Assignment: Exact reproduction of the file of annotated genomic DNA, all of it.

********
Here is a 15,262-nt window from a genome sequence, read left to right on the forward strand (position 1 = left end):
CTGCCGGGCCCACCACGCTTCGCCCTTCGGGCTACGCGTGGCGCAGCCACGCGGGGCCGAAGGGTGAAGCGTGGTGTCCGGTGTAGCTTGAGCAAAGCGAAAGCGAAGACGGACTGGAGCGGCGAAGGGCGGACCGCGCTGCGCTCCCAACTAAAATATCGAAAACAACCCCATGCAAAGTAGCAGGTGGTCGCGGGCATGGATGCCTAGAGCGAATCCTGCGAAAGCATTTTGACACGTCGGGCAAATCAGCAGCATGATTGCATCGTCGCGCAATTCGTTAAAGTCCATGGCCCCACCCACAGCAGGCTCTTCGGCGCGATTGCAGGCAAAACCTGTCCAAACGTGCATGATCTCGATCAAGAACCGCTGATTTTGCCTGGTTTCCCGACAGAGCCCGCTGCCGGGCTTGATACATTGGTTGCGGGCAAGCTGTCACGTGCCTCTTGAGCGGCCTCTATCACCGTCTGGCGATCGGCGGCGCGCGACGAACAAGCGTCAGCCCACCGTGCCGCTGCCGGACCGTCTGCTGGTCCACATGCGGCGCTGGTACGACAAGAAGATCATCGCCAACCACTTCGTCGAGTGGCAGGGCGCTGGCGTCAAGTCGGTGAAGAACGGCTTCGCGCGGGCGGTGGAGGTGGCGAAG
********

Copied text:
Here is a 15,262-nt window from a genome sequence, read left to right on the forward strand (position 1 = left end):
CTGCCGGGCCCACCACGCTTCGCCCTTCGGGCTACGCGTGGCGCAGCCACGCGGGGCCGAAGGGTGAAGCGTGGTGTCCGGTGTAGCTTGAGCAAAGCGAAAGCGAAGACGGACTGGAGCGGCGAAGGGCGGACCGCGCTGCGCTCCCAACTAAAATATCGAAAACAACCCCATGCAAAGTAGCAGGTGGTCGCGGGCATGGATGCCTAGAGCGAATCCTGCGAAAGCATTTTGACACGTCGGGCAAATCAGCAGCATGATTGCATCGTCGCGCAATTCGTTAAAGTCCATGGCCCCACCCACAGCAGGCTCTTCGGCGCGATTGCAGGCAAAACCTGTCCAAACGTGCATGATCTCGATCAAGAACCGCTGATTTTGCCTGGTTTCCCGACAGAGCCCGCTGCCGGGCTTGATACATTGGTTGCGGGCAAGCTGTCACGTGCCTCTTGAGCGGCCTCTATCACCGTCTGGCGATCGGCGGCGCGCGACGAACAAGCGTCAGCCCACCGTGCCGCTGCCGGACCGTCTGCTGGTCCACATGCGGCGCTGGTACGACAAGAAGATCATCGCCAACCACTTCGTCGAGTGGCAGGGCGCTGGCGTCAAGTCGGTGAAGAACGGCTTCGCGCGGGCGGTGGAGGTGGCGAAG